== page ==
Montana to become first US state to ban Chinese-owned social media app TikTok

Montana has become the first US state to ban Chinese-owned social media platform TikTok amidst fears of alleged intelligence gathering.

The ban, which will come into force in January next year, bans TikTok from operating within state lines and prohibits Google or Apple app stores from offering it.

The app has over 150 million American users, but has come under scrutiny over whether it can be used by China for information gathering.

Montana Governor Greg Gianforte said on Twitter he was protecting residents' "personal and private data from the Chinese Communist Party."

TikTok may also face fines if a Montana user is offered access to their app, and additional fines of $10,000 per day if violations continue.

However, some influencers have rallied against calls from national security hawks and lawmakers to ban TikTok over fears the data of Americans could be passed to Beijing, saying the ban would be a violation of their free speech.

In response to Montana's ban, TikTok - which is owned by Chinese tech company ByteDance - said in a statement the bill "infringes on the First Amendment rights of the people of Montana".

The platform added that it "will defend the rights of our users inside and outside of Montana".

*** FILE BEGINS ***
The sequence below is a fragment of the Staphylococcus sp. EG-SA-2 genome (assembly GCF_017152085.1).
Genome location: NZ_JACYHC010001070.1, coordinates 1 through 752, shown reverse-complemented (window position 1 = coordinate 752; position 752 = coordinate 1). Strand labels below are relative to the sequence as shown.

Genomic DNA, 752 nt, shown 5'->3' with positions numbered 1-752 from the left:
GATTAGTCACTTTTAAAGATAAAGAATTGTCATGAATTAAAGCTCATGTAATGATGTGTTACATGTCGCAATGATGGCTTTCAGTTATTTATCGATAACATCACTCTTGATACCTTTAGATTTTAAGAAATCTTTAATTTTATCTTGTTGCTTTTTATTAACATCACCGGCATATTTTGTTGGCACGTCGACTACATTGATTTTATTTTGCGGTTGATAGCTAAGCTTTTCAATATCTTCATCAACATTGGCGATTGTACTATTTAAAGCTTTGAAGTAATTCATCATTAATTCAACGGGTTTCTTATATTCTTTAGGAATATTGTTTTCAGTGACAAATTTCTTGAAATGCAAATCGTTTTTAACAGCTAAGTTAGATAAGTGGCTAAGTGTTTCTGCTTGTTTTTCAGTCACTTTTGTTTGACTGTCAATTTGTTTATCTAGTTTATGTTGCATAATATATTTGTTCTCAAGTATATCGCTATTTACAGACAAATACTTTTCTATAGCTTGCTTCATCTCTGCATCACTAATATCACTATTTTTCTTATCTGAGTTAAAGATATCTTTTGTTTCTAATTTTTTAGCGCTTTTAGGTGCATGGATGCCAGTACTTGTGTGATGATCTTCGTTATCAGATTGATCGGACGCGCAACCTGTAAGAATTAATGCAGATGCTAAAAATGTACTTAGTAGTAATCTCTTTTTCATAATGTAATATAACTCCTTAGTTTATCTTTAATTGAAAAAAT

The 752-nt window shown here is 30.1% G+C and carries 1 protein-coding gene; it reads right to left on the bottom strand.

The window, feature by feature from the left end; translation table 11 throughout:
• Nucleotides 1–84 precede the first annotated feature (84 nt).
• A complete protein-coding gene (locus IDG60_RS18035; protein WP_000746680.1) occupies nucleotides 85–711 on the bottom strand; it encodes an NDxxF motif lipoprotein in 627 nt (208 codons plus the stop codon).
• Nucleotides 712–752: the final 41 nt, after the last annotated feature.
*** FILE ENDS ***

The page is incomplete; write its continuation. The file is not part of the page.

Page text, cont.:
The company has previously denied sharing users' data with the Chinese government and has said it would not do so if asked.

Jenna Leventoff, policy counsel at the American Civil Liberties Union, told Reuters news agency that Montana's ban would likely be challenged in court over constitutional reasons.

She said: "What they're doing is they are shutting down an entire platform about 150 million Americans use for constitutionally protected speech, for political organising, for news gathering, for communication with loved ones. That is when you shut down speech before it happens.

"By blocking this app, you are preventing those people in Montana from actually speaking in the first place on this app. And so we think that the courts would apply the highest level of constitutional scrutiny there."